Haydor (St. Michael)

HAYDOR (St. Michael), a parish, in the union of Grantham, partly in the wapentake of Aswardhurn, but chiefly in that of Winnibriggs and Threo, parts of Kesteven, county of Lincoln, 6½ miles (E. N. E.) from Grantham; containing, with the chapelries of Culverthorpe and Kelby, and the hamlets of Aisby and Oseby, 647 inhabitants. The parish comprises by measurement 2794 acres; the soil is various, in some parts rich, and in others of inferior quality. There is a quarry of excellent freestone, which has been wrought for many years, and from which has been taken the stone for most of the churches and gentlemen's seats in the district. A pleasure-fair is held at Michaelmas, when races and other sports are celebrated. The living is a vicarage, with the chapelry of Kelby united, valued in the king's books at £12. 6. 10½.; patron and impropriator, J. A. Houblon, Esq. The tithes of the two places were commuted for land in 1802; the glebe lands comprise 500 acres, valued at £505 a year. The church is in the early, decorated and later English styles, with a square embattled tower, and contains some ancient monuments, and fine specimens of stained glass; also some beautiful monuments in white marble, by Rysbrach, to the Newton family. In a field not far from the church, are traces of a castle said to have belonged to Hugo de Bussey, sheriff of the county in the reign of Henry I.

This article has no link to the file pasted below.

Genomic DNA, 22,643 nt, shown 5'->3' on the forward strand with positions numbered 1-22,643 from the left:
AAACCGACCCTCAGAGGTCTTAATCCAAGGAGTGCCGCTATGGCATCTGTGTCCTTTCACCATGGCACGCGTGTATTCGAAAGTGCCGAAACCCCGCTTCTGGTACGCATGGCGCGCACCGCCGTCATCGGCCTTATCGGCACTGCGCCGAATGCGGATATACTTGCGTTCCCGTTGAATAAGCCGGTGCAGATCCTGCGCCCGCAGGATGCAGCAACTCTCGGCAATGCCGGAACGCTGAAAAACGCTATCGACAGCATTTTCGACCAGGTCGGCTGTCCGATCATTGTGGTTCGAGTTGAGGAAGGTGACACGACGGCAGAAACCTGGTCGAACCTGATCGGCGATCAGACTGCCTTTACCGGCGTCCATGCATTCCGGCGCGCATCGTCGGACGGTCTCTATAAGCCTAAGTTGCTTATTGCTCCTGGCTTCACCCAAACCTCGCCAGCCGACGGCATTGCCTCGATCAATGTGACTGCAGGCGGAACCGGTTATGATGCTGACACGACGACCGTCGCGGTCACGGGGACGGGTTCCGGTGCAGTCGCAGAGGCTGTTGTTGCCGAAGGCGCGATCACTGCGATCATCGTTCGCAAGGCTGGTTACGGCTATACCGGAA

Transcribed from A Topographical Dictionary of England, by Samuel Lewis, 7th edition, published in 1848.

Navigation

Preface
A
B
C
D
E
F
G
H
I
J
K
L
M
N
O
P
Q
R
S
T
U
V
W
X
Y
Z